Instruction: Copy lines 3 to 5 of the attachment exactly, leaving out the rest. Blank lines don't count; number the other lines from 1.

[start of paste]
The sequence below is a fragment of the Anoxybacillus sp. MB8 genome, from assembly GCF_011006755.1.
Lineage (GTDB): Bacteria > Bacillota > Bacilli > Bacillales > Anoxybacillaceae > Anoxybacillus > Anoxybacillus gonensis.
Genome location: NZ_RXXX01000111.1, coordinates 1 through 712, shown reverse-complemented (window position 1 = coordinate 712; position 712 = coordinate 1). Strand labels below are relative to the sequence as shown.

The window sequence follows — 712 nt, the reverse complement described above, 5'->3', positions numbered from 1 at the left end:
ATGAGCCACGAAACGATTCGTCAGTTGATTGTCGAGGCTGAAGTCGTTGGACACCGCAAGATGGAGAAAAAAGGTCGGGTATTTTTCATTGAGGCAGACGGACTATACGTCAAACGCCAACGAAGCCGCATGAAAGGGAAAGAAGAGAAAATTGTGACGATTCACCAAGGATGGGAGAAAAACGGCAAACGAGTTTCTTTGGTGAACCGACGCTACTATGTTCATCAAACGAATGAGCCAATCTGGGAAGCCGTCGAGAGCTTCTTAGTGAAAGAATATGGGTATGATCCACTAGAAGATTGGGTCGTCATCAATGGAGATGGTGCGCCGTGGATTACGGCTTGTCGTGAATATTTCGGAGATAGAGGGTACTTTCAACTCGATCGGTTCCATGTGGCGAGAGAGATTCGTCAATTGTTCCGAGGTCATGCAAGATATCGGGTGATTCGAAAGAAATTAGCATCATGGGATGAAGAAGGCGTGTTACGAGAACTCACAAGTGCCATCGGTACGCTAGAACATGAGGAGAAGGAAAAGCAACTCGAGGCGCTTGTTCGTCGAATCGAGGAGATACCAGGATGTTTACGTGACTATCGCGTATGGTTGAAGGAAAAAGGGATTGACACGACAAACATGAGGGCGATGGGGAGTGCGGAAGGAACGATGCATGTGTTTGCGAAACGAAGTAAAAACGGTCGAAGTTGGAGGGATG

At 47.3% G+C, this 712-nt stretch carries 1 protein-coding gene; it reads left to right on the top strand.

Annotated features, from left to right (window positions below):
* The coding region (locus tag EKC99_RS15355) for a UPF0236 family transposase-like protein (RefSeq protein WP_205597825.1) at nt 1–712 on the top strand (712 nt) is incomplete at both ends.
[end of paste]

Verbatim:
Genome location: NZ_RXXX01000111.1, coordinates 1 through 712, shown reverse-complemented (window position 1 = coordinate 712; position 712 = coordinate 1). Strand labels below are relative to the sequence as shown.

The window sequence follows — 712 nt, the reverse complement described above, 5'->3', positions numbered from 1 at the left end:
ATGAGCCACGAAACGATTCGTCAGTTGATTGTCGAGGCTGAAGTCGTTGGACACCGCAAGATGGAGAAAAAAGGTCGGGTATTTTTCATTGAGGCAGACGGACTATACGTCAAACGCCAACGAAGCCGCATGAAAGGGAAAGAAGAGAAAATTGTGACGATTCACCAAGGATGGGAGAAAAACGGCAAACGAGTTTCTTTGGTGAACCGACGCTACTATGTTCATCAAACGAATGAGCCAATCTGGGAAGCCGTCGAGAGCTTCTTAGTGAAAGAATATGGGTATGATCCACTAGAAGATTGGGTCGTCATCAATGGAGATGGTGCGCCGTGGATTACGGCTTGTCGTGAATATTTCGGAGATAGAGGGTACTTTCAACTCGATCGGTTCCATGTGGCGAGAGAGATTCGTCAATTGTTCCGAGGTCATGCAAGATATCGGGTGATTCGAAAGAAATTAGCATCATGGGATGAAGAAGGCGTGTTACGAGAACTCACAAGTGCCATCGGTACGCTAGAACATGAGGAGAAGGAAAAGCAACTCGAGGCGCTTGTTCGTCGAATCGAGGAGATACCAGGATGTTTACGTGACTATCGCGTATGGTTGAAGGAAAAAGGGATTGACACGACAAACATGAGGGCGATGGGGAGTGCGGAAGGAACGATGCATGTGTTTGCGAAACGAAGTAAAAACGGTCGAAGTTGGAGGGATG